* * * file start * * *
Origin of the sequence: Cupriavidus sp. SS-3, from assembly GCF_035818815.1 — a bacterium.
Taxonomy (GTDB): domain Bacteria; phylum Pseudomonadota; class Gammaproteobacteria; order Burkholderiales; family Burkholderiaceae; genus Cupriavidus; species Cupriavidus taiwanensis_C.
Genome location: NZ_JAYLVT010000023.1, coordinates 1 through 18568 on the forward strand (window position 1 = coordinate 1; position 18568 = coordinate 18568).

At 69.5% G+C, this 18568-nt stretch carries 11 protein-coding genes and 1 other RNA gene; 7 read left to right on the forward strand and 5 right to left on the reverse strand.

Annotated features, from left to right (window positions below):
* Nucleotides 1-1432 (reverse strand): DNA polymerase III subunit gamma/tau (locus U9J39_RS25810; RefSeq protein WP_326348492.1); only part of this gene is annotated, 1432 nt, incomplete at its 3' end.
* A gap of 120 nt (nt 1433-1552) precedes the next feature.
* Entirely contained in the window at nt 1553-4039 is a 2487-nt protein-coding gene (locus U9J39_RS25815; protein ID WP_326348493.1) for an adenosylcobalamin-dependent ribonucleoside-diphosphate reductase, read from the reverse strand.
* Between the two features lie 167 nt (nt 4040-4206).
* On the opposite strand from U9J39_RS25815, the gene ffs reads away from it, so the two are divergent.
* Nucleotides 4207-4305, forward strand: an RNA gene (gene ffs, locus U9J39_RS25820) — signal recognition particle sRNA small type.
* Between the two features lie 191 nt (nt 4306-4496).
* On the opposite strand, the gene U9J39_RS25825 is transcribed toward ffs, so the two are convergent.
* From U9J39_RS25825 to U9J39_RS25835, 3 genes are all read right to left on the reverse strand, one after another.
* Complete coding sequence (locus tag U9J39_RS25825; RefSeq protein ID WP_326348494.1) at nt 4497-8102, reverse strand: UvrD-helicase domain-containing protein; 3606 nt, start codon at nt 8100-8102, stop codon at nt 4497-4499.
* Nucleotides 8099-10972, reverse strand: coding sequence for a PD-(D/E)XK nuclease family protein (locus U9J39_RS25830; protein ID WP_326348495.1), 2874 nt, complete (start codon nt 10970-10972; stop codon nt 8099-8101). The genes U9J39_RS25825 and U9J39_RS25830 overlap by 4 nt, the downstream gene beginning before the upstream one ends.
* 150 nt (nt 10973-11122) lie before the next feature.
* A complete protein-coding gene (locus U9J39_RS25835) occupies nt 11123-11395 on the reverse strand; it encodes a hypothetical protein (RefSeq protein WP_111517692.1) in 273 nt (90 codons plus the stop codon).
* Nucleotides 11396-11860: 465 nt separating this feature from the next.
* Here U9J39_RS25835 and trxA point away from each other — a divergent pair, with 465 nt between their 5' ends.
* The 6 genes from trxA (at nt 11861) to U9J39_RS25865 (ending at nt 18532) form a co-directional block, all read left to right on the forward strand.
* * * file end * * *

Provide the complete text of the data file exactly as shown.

Origin of the sequence: Cupriavidus sp. SS-3, from assembly GCF_035818815.1 — a bacterium.
Taxonomy (GTDB): domain Bacteria; phylum Pseudomonadota; class Gammaproteobacteria; order Burkholderiales; family Burkholderiaceae; genus Cupriavidus; species Cupriavidus taiwanensis_C.
Genome location: NZ_JAYLVT010000023.1, coordinates 1 through 18568 on the forward strand (window position 1 = coordinate 1; position 18568 = coordinate 18568).

At 69.5% G+C, this 18568-nt stretch carries 11 protein-coding genes and 1 other RNA gene; 7 read left to right on the forward strand and 5 right to left on the reverse strand.

Annotated features, from left to right (window positions below):
* Nucleotides 1-1432 (reverse strand): DNA polymerase III subunit gamma/tau (locus U9J39_RS25810; RefSeq protein WP_326348492.1); only part of this gene is annotated, 1432 nt, incomplete at its 3' end.
* A gap of 120 nt (nt 1433-1552) precedes the next feature.
* Entirely contained in the window at nt 1553-4039 is a 2487-nt protein-coding gene (locus U9J39_RS25815; protein ID WP_326348493.1) for an adenosylcobalamin-dependent ribonucleoside-diphosphate reductase, read from the reverse strand.
* Between the two features lie 167 nt (nt 4040-4206).
* On the opposite strand from U9J39_RS25815, the gene ffs reads away from it, so the two are divergent.
* Nucleotides 4207-4305, forward strand: an RNA gene (gene ffs, locus U9J39_RS25820) — signal recognition particle sRNA small type.
* Between the two features lie 191 nt (nt 4306-4496).
* On the opposite strand, the gene U9J39_RS25825 is transcribed toward ffs, so the two are convergent.
* From U9J39_RS25825 to U9J39_RS25835, 3 genes are all read right to left on the reverse strand, one after another.
* Complete coding sequence (locus tag U9J39_RS25825; RefSeq protein ID WP_326348494.1) at nt 4497-8102, reverse strand: UvrD-helicase domain-containing protein; 3606 nt, start codon at nt 8100-8102, stop codon at nt 4497-4499.
* Nucleotides 8099-10972, reverse strand: coding sequence for a PD-(D/E)XK nuclease family protein (locus U9J39_RS25830; protein ID WP_326348495.1), 2874 nt, complete (start codon nt 10970-10972; stop codon nt 8099-8101). The genes U9J39_RS25825 and U9J39_RS25830 overlap by 4 nt, the downstream gene beginning before the upstream one ends.
* 150 nt (nt 10973-11122) lie before the next feature.
* A complete protein-coding gene (locus U9J39_RS25835) occupies nt 11123-11395 on the reverse strand; it encodes a hypothetical protein (RefSeq protein WP_111517692.1) in 273 nt (90 codons plus the stop codon).
* Nucleotides 11396-11860: 465 nt separating this feature from the next.
* Here U9J39_RS25835 and trxA point away from each other — a divergent pair, with 465 nt between their 5' ends.
* The 6 genes from trxA (at nt 11861) to U9J39_RS25865 (ending at nt 18532) form a co-directional block, all read left to right on the forward strand.